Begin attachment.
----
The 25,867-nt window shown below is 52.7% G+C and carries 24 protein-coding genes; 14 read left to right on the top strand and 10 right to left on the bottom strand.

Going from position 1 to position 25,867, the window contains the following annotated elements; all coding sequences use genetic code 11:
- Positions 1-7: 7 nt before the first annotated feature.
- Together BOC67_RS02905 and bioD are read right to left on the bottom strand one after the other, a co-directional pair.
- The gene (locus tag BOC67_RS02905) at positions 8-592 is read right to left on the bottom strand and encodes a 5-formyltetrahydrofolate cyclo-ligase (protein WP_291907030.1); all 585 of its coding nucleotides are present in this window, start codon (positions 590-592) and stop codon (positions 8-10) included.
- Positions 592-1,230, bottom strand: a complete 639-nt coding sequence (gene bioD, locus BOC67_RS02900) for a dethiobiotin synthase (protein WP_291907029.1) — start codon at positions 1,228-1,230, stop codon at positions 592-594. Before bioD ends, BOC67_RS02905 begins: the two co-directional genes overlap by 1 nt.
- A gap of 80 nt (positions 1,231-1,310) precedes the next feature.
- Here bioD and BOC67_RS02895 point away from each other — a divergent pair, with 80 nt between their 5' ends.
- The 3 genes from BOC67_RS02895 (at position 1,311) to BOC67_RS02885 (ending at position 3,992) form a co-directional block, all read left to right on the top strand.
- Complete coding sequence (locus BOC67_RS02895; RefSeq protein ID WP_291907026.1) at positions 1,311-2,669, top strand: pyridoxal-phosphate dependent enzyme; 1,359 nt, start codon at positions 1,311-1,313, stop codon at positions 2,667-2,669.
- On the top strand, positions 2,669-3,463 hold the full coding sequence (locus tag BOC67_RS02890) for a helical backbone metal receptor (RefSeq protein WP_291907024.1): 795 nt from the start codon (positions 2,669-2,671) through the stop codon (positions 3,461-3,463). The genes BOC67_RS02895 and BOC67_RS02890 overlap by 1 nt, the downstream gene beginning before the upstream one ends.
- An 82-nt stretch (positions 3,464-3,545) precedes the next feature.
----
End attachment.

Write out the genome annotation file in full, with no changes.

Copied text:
The 25,867-nt window shown below is 52.7% G+C and carries 24 protein-coding genes; 14 read left to right on the top strand and 10 right to left on the bottom strand.

Going from position 1 to position 25,867, the window contains the following annotated elements; all coding sequences use genetic code 11:
- Positions 1-7: 7 nt before the first annotated feature.
- Together BOC67_RS02905 and bioD are read right to left on the bottom strand one after the other, a co-directional pair.
- The gene (locus tag BOC67_RS02905) at positions 8-592 is read right to left on the bottom strand and encodes a 5-formyltetrahydrofolate cyclo-ligase (protein WP_291907030.1); all 585 of its coding nucleotides are present in this window, start codon (positions 590-592) and stop codon (positions 8-10) included.
- Positions 592-1,230, bottom strand: a complete 639-nt coding sequence (gene bioD, locus BOC67_RS02900) for a dethiobiotin synthase (protein WP_291907029.1) — start codon at positions 1,228-1,230, stop codon at positions 592-594. Before bioD ends, BOC67_RS02905 begins: the two co-directional genes overlap by 1 nt.
- A gap of 80 nt (positions 1,231-1,310) precedes the next feature.
- Here bioD and BOC67_RS02895 point away from each other — a divergent pair, with 80 nt between their 5' ends.
- The 3 genes from BOC67_RS02895 (at position 1,311) to BOC67_RS02885 (ending at position 3,992) form a co-directional block, all read left to right on the top strand.
- Complete coding sequence (locus BOC67_RS02895; RefSeq protein ID WP_291907026.1) at positions 1,311-2,669, top strand: pyridoxal-phosphate dependent enzyme; 1,359 nt, start codon at positions 1,311-1,313, stop codon at positions 2,667-2,669.
- On the top strand, positions 2,669-3,463 hold the full coding sequence (locus tag BOC67_RS02890) for a helical backbone metal receptor (RefSeq protein WP_291907024.1): 795 nt from the start codon (positions 2,669-2,671) through the stop codon (positions 3,461-3,463). The genes BOC67_RS02895 and BOC67_RS02890 overlap by 1 nt, the downstream gene beginning before the upstream one ends.
- An 82-nt stretch (positions 3,464-3,545) precedes the next feature.